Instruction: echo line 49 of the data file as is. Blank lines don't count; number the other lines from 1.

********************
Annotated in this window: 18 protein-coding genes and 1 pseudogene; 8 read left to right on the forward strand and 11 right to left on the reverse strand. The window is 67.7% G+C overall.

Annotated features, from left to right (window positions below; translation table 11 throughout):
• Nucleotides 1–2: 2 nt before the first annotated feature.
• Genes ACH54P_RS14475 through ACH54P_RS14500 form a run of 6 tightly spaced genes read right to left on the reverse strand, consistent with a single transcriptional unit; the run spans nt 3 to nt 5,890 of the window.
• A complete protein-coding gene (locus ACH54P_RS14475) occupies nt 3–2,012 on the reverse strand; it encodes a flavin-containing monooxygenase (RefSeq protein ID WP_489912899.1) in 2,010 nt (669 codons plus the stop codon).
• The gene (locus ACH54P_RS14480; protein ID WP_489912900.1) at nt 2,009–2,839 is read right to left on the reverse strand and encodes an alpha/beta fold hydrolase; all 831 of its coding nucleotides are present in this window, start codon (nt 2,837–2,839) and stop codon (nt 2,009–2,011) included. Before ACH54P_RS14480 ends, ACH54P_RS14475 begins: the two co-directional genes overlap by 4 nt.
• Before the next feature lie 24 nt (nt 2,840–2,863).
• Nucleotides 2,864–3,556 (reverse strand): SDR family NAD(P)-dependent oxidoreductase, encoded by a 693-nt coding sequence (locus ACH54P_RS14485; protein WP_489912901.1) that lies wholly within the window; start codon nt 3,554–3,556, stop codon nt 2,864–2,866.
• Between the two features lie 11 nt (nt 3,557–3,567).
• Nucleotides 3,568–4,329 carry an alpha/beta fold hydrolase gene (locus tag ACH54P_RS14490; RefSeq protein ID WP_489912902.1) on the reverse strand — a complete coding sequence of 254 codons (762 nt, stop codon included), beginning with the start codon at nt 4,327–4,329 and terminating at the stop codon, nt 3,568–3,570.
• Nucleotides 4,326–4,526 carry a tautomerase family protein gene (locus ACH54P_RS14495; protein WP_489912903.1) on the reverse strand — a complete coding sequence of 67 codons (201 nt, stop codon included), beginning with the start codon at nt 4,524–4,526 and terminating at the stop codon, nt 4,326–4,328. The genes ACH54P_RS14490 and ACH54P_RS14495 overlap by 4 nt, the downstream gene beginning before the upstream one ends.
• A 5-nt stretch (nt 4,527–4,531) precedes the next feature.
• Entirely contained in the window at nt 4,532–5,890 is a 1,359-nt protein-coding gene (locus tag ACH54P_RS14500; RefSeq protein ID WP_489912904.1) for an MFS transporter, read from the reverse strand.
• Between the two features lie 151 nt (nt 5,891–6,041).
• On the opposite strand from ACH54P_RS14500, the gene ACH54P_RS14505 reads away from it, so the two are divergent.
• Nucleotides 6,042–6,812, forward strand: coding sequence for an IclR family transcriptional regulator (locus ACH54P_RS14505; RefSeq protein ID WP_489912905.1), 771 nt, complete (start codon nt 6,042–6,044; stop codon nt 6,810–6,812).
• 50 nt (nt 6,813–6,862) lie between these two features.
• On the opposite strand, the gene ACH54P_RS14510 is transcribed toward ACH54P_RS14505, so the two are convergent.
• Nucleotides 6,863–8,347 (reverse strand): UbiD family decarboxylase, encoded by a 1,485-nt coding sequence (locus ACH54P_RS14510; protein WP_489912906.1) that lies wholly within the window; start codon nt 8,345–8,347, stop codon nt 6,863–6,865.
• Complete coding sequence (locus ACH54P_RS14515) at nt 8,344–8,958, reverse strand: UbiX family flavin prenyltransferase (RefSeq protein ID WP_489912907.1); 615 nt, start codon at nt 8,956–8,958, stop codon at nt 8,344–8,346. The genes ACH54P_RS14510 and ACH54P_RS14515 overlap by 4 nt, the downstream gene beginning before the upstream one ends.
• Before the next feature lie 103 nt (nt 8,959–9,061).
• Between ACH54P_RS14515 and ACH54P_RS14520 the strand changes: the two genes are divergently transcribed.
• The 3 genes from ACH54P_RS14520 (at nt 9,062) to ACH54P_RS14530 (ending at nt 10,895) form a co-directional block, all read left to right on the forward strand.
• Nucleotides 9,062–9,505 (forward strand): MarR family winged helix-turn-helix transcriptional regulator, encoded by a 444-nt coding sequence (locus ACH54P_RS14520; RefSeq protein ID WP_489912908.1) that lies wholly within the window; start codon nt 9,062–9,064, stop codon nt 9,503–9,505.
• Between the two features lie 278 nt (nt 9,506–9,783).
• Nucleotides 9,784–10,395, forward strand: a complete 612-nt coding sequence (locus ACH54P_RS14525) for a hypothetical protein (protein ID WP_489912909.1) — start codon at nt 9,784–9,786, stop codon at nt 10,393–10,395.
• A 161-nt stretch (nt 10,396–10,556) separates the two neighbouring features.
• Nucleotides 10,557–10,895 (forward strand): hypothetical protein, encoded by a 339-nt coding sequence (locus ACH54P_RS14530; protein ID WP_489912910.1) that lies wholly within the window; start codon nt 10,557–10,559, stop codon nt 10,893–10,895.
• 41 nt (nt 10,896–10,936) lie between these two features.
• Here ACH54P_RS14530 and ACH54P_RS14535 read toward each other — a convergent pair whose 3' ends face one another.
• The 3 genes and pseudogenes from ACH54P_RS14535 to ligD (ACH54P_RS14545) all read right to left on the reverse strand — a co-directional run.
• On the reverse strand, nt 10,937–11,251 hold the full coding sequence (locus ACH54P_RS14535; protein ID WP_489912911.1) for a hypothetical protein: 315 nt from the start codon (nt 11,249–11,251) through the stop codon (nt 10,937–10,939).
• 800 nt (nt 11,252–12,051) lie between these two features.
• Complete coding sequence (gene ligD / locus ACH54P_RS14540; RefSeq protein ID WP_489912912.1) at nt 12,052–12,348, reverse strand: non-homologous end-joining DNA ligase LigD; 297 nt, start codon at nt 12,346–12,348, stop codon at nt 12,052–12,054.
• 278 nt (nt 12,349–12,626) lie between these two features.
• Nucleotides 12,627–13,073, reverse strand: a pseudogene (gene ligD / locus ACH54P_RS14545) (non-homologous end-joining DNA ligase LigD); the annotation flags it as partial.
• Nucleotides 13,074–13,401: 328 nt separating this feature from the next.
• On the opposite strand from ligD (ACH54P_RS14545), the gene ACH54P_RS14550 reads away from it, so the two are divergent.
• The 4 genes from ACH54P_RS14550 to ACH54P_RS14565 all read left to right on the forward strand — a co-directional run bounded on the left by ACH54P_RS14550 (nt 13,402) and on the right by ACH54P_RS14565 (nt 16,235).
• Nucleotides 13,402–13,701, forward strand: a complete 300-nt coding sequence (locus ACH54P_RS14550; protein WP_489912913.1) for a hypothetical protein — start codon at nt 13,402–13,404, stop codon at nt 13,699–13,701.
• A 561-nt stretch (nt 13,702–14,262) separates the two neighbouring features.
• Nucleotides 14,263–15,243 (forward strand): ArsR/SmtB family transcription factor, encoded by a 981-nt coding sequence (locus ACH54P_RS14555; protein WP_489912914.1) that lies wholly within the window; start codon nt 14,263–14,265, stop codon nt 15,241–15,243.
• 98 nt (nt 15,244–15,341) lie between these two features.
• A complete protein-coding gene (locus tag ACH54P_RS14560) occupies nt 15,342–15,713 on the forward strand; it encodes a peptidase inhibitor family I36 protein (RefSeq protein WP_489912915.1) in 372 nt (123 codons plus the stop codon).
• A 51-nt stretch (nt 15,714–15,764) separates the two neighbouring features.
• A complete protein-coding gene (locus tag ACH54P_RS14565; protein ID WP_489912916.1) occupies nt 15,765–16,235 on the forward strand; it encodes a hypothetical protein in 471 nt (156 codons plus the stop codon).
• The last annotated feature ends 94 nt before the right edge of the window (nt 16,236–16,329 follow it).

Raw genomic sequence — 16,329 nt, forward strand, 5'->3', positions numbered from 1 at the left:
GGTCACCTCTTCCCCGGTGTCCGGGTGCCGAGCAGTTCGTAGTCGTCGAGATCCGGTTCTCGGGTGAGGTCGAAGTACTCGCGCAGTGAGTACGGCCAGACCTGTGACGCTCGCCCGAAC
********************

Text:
GGTCACCTCTTCCCCGGTGTCCGGGTGCCGAGCAGTTCGTAGTCGTCGAGATCCGGTTCTCGGGTGAGGTCGAAGTACTCGCGCAGTGAGTACGGCCAGACCTGTGACGCTCGCCCGAAC